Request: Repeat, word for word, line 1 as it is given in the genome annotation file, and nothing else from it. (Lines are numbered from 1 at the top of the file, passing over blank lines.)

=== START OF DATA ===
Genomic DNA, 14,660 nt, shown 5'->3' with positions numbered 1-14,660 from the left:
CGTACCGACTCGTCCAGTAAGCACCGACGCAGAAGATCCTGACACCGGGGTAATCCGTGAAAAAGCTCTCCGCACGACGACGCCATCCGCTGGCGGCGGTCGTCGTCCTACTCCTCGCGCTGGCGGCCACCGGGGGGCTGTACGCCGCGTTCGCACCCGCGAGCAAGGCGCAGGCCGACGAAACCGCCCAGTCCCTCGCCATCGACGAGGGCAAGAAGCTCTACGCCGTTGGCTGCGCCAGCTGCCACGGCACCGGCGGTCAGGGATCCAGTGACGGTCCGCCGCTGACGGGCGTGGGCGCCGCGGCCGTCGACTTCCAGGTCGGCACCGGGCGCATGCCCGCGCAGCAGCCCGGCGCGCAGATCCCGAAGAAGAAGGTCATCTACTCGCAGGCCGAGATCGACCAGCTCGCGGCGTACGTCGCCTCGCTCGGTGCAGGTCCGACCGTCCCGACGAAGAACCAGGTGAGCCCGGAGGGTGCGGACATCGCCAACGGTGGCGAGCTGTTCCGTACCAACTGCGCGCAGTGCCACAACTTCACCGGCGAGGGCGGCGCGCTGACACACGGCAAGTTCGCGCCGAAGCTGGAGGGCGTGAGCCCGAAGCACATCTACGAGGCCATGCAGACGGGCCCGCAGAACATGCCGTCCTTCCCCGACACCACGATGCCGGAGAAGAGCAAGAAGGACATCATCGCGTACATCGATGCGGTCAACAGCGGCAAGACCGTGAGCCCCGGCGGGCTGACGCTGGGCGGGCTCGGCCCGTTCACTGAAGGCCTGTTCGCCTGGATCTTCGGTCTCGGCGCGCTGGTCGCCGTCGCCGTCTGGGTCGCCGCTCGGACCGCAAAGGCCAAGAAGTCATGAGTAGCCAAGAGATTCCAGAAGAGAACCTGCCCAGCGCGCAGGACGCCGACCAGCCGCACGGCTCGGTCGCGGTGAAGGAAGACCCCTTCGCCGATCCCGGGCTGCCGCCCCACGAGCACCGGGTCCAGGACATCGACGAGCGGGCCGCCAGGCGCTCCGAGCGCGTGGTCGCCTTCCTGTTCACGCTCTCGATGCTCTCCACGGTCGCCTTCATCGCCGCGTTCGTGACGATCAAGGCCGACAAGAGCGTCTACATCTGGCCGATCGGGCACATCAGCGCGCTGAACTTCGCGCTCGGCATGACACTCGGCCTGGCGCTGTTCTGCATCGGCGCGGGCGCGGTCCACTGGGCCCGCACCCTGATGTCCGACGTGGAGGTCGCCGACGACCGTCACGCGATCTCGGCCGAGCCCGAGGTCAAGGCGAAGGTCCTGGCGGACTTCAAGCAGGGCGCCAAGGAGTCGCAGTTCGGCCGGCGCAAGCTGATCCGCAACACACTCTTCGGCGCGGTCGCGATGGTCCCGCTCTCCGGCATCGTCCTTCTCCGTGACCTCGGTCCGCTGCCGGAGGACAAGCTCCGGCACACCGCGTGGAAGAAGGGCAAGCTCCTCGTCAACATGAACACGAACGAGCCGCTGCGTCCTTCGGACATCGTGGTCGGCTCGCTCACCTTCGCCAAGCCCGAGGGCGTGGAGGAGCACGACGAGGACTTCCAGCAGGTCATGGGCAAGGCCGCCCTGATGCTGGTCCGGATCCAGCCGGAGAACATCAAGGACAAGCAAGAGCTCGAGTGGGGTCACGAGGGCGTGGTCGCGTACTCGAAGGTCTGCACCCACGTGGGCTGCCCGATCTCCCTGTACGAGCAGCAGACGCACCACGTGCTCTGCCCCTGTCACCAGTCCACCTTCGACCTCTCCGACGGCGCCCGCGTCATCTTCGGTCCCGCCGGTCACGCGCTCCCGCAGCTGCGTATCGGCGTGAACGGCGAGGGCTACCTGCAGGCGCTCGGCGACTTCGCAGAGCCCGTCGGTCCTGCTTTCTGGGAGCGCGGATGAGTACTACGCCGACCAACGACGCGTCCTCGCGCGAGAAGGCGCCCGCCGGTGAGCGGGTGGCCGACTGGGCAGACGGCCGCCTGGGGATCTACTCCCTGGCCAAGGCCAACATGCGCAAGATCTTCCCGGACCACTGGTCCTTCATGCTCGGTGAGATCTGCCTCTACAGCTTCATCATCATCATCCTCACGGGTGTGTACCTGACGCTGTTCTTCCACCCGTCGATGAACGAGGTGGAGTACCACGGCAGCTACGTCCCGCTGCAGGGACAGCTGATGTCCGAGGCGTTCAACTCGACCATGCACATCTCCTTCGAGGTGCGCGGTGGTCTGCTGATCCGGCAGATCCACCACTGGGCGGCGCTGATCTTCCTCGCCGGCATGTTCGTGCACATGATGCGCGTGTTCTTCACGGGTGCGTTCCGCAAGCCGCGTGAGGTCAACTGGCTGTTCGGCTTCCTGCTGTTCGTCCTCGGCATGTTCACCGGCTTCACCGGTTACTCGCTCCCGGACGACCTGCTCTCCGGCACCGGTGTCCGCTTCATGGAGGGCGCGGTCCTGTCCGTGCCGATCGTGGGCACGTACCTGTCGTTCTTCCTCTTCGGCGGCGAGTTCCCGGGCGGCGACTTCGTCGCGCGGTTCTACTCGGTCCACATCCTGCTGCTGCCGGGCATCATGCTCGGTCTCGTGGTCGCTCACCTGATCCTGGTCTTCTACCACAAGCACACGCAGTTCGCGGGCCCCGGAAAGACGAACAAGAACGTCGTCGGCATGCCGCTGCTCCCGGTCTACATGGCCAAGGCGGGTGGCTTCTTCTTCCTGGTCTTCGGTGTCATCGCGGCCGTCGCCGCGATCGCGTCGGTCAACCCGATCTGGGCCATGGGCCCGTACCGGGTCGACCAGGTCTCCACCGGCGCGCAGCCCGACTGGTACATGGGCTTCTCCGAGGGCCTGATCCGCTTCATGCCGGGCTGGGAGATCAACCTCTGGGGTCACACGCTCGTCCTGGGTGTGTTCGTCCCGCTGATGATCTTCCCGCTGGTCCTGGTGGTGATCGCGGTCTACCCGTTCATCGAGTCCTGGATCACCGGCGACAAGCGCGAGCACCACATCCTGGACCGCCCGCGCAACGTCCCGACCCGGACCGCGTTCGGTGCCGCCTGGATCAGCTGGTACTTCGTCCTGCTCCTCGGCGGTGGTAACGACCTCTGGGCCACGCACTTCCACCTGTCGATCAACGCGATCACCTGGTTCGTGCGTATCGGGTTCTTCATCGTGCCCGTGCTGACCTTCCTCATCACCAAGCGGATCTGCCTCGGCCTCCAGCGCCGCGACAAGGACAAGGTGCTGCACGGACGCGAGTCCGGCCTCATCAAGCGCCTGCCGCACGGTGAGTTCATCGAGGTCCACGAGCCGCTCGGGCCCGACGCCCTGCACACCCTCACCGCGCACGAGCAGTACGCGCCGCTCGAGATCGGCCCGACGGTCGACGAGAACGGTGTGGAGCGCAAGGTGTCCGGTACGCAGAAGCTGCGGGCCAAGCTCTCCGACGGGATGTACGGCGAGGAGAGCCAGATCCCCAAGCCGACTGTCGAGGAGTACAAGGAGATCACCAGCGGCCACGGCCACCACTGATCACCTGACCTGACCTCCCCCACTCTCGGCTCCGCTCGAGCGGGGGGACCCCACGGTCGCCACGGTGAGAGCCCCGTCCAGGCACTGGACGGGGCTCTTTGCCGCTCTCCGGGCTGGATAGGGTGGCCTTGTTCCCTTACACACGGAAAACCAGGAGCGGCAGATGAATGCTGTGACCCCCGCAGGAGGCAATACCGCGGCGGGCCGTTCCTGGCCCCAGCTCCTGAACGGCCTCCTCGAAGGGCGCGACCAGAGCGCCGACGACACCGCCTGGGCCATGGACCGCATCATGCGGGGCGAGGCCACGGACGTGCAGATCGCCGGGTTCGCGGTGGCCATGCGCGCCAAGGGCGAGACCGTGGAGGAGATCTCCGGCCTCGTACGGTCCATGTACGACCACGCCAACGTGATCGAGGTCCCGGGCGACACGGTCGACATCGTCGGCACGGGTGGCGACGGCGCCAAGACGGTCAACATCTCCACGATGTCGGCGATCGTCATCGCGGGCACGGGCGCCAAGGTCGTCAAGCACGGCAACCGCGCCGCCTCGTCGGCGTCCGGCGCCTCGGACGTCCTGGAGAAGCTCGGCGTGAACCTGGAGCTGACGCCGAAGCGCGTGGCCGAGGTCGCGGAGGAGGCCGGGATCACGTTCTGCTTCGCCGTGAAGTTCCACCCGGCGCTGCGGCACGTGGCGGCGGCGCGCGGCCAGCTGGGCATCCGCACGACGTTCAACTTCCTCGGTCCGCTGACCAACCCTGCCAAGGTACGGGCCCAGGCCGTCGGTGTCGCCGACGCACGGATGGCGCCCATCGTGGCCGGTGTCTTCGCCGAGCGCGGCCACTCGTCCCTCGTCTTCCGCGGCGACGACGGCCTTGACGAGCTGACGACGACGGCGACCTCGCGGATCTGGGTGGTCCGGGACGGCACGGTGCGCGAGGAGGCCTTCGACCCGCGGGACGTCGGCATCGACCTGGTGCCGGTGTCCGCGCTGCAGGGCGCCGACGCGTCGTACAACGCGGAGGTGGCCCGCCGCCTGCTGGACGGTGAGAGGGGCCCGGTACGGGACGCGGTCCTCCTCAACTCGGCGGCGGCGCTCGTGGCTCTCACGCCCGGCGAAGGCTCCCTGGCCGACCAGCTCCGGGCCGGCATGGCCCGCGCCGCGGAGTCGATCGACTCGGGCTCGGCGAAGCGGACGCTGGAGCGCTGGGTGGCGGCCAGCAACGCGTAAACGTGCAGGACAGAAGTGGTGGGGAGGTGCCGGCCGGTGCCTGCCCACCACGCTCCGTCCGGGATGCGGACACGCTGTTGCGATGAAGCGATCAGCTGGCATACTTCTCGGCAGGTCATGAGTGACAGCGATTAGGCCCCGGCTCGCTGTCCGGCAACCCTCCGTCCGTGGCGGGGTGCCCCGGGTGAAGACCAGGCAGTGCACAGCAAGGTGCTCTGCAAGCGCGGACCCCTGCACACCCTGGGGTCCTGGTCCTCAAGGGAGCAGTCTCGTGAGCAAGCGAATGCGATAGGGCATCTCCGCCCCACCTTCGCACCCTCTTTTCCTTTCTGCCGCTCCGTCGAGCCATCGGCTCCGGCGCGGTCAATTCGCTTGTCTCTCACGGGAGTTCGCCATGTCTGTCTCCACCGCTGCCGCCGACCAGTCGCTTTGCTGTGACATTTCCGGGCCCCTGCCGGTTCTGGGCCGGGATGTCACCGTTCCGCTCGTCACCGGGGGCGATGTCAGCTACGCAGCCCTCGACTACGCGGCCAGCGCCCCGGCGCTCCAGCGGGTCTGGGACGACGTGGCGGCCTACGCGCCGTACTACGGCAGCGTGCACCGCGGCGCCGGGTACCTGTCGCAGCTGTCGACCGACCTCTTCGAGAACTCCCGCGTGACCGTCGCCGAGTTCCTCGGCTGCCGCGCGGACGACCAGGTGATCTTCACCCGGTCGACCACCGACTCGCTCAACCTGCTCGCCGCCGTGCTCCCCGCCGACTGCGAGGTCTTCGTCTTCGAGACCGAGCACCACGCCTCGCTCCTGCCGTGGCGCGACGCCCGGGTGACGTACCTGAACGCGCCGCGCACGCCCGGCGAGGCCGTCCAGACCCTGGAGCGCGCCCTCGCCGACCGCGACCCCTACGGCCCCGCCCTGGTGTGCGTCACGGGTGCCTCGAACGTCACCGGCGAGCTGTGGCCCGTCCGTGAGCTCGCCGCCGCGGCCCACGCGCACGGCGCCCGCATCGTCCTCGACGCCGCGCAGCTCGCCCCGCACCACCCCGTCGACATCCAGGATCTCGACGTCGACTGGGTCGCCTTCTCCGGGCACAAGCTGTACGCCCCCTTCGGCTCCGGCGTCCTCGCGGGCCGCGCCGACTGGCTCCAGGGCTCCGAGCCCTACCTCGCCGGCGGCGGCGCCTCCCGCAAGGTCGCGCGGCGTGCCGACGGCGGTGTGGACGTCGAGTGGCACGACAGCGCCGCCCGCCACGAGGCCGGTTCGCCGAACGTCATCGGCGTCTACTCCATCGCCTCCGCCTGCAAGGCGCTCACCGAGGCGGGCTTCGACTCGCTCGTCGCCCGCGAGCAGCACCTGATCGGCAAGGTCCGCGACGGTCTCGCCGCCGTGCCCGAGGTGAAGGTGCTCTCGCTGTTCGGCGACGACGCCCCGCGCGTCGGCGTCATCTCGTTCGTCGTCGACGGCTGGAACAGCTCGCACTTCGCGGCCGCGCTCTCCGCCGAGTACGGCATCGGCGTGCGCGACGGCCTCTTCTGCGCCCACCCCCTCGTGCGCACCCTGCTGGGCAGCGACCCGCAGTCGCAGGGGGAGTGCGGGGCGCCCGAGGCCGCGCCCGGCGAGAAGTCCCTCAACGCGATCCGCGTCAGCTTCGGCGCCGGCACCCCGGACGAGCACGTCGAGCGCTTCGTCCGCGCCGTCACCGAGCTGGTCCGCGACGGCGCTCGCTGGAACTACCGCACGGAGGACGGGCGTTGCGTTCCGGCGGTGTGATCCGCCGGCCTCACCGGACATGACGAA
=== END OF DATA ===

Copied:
Genomic DNA, 14,660 nt, shown 5'->3' with positions numbered 1-14,660 from the left: